tania cadogan said...


Afghanistan is set to criminalise the practice of 'bacha bazi', sexual exploitation of boys, with a slew of stringent punishments laid out for the first time in a revised penal code.

The move comes after an AFP report last year found the Taliban are exploiting the centuries-old practice, one of the most egregious violations of human rights in the country, to mount deadly insider attacks in the volatile south.

Here are some key answers about bacha bazi.

What is it?

Powerful warlords, commanders, politicians and other members of the elite often keep 'bachas' as a symbol of authority and affluence.

Bachas, sometimes dressed as women, are often sexually exploited. They can also be used as dancers at private parties.

Bacha bazi is not widely seen as homosexual behaviour - popularly demonised as a deviant sexual act, prohibited in Islam - and is largely accepted as a cultural practice.

How common is it?

'Women are for child-rearing, boys are for pleasure' is a common saying across many parts of Afghanistan.

The ancient custom, banned under the Taliban's 1996-2001 rule, has seen a resurgence in recent years. It is said to be widespread across southern and eastern Afghanistan's rural Pashtun heartland, and with ethnic Tajiks across the northern countryside.

How has it been allowed to flourish?

Tight gender segregation in Afghan society and lack of contact with women have contributed to the spread of bacha bazi, rights groups say.

Several other factors such as an absence of the rule of law, corruption, limited access to justice, illiteracy, poverty, insecurity, and the existence of armed groups have also helped the practice spread, the Afghanistan Independent Human Rights Commission (AIHRC) said in a report in 2014.

AIHRC points out that Afghanistan's criminal law prohibits rape and pederasty, but so far there are no clear provisions on bacha bazi.

'There is a gap and ambiguity in the laws of Afghanistan regarding bacha bazi and the existing laws do not address the problem sufficiently,' the report said.

It is this gap which the government hopes the revised penal code will address.

tania cadogan said...


But the government has a poor track record of implementing such measures, as many of the perpetrators have connections with the security organs and by using power and giving bribes they get exempted from punishment.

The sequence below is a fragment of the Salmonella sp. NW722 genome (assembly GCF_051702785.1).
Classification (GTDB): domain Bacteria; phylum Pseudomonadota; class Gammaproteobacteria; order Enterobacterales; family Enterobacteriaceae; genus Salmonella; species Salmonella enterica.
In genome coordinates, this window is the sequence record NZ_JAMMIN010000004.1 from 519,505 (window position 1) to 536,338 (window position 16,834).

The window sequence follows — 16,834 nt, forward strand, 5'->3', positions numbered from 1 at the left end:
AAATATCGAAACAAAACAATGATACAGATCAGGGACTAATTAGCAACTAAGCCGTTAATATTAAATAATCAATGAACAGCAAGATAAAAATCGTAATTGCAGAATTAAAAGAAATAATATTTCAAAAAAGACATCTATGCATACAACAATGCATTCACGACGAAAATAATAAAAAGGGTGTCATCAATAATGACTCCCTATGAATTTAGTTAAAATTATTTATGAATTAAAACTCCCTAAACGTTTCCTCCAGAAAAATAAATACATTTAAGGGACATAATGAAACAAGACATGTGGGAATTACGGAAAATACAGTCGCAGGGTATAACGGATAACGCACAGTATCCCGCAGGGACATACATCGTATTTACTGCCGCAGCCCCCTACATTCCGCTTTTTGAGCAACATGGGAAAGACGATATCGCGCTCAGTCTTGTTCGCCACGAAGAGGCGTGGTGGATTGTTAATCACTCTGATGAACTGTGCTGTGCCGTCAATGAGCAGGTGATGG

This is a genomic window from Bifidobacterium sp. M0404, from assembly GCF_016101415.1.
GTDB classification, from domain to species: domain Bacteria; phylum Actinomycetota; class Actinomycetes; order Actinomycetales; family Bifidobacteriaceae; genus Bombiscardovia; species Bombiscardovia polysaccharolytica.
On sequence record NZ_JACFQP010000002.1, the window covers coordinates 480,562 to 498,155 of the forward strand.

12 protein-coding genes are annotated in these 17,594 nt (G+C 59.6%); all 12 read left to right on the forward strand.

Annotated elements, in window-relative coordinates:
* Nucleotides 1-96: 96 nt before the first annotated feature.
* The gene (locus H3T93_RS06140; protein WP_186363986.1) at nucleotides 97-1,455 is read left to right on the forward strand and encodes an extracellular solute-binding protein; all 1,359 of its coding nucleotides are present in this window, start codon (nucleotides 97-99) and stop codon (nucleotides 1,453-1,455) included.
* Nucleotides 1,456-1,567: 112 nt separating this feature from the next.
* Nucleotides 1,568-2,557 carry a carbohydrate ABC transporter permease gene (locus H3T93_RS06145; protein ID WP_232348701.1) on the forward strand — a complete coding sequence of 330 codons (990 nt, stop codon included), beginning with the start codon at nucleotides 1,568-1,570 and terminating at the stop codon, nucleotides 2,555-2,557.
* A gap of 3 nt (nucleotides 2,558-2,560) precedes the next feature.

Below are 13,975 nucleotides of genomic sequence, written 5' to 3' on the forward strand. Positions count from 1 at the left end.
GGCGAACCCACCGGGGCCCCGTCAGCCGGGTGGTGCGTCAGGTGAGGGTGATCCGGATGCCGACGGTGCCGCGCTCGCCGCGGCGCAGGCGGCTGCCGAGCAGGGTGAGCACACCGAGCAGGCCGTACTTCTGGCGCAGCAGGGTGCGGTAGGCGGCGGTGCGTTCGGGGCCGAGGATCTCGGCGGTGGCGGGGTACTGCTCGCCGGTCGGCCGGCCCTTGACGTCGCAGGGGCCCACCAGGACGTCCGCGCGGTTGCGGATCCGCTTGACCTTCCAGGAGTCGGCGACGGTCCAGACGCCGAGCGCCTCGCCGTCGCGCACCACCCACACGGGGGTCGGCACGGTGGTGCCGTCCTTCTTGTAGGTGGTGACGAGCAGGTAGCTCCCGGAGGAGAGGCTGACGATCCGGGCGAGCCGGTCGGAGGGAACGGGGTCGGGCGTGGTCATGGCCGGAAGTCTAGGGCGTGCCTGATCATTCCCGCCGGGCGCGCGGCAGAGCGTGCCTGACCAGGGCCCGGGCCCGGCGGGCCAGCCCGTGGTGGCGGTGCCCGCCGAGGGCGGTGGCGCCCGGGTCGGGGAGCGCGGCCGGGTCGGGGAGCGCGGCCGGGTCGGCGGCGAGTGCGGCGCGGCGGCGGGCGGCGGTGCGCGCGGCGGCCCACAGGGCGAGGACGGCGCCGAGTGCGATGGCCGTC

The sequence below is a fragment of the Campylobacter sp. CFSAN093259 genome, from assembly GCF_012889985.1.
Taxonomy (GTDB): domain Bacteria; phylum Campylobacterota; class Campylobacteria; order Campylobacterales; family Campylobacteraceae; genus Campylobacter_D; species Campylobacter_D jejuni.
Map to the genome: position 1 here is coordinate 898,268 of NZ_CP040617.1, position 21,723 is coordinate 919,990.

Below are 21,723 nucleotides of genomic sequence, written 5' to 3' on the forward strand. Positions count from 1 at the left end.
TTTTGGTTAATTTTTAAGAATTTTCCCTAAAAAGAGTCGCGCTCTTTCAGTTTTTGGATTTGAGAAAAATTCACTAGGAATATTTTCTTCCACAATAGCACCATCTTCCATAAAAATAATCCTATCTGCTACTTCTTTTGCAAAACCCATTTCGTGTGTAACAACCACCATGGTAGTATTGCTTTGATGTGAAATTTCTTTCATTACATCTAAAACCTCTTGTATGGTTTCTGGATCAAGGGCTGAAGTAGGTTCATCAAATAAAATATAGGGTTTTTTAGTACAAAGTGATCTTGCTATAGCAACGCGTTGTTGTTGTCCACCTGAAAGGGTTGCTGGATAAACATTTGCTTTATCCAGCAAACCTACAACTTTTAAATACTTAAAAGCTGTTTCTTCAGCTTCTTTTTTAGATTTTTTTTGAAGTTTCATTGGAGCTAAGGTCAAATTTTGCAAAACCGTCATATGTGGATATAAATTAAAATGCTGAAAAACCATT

Where do the boys come from? And what happens to them afterwards?

Bachas are typically aged between 10 and 18. Many of them are kidnapped and sometimes desperate poverty drives their families to sell them to abusers.

'The victims of bacha bazi suffer from serious psychological trauma as they often get raped,' AIHRC's report said.

'Such victims suffer from stress and a sort of distrust, hopelessness and pessimistic feeling. Bacha bazi results in fear among the children and a feeling of revenge and hostility develop in their mind.'

In turn, many adolescent victims are said to grow up to have boy lovers of their own, repeating the cycle of abuse.

'In the absence of any services to recover or rehabilitate boys who are caught in this horrendous abuse, it's hard to know what happens to these children,' said Charu Lata Hogg, a London-based fellow at Chatham House, a think tank.

'We have heard anecdotal reports that many grow up to keep their own bachas, perpetuating the revolving door of abuse.'

How is bacha bazi impacting Afghan security?

Bacha bazi is having a detrimental bearing on the perpetual state of conflict in Afghanistan, helping the Taliban to infiltrate security ranks in provinces such as Uruzgan, officials say.

The abusive practice in security ranks also undermines support for NATO-trained Afghan forces.

'To date, the US has provided over $60 billion in assistance to the Afghan National Defense and Security Forces (ANDSF), including nearly $500 million to the Afghan Local Police,' the US Congress said in 2015.

'Predatory sexual behaviour by Afghan soldiers and police could undermine US and Afghan public support for the ANDSF, and put our enormous investment at risk.'

The practice also continues to embolden the Taliban's desire to reassert sharia law in Afghanistan and is fuelling their insurgency.

'Such wild abuses of the predatory mujahideen forces in the early 1990s drove the popularity of the austere Taliban, helping them sweep to power across most of the country. Similar behaviour of the government forces after 2001 is also helping to inspire the insurgency,' a Western official in Kabul told AFP.

Anonymous said...

In the book "The Kite Runner", the Taliban does that to kidnapped boys--SICK people!!!!!!!!!

Anonymous said...

There is a very well-written psychopathic character in that book who ends up being a leader in the Taliban.

Anonymous said...

That book was very well-written but too dark and disturbing imo.

John mcgowan said...

OT Update:



In Ohio, a family reports their 5-year-old daughter is missing from the restaurant they own. They tell cops they put her down for a nap in the back office -- and then suddenly she was gone.

Ang's Asian Cuisine in Jackson Township, Ohio was Liang Zhao and Ming Ming Chen's piece of American pie They had two beautiful girls. Five-year-old Ashley was the youngest. It seemed Liang and Ming Ming's American dream was coming true -- until the moment it became a nightmare.

On Jan. 9, 2017, Liang Zhao calls 911 to report his daughter Ashley has vanished from the family restaurant.

Read More:

911 call with Analysis: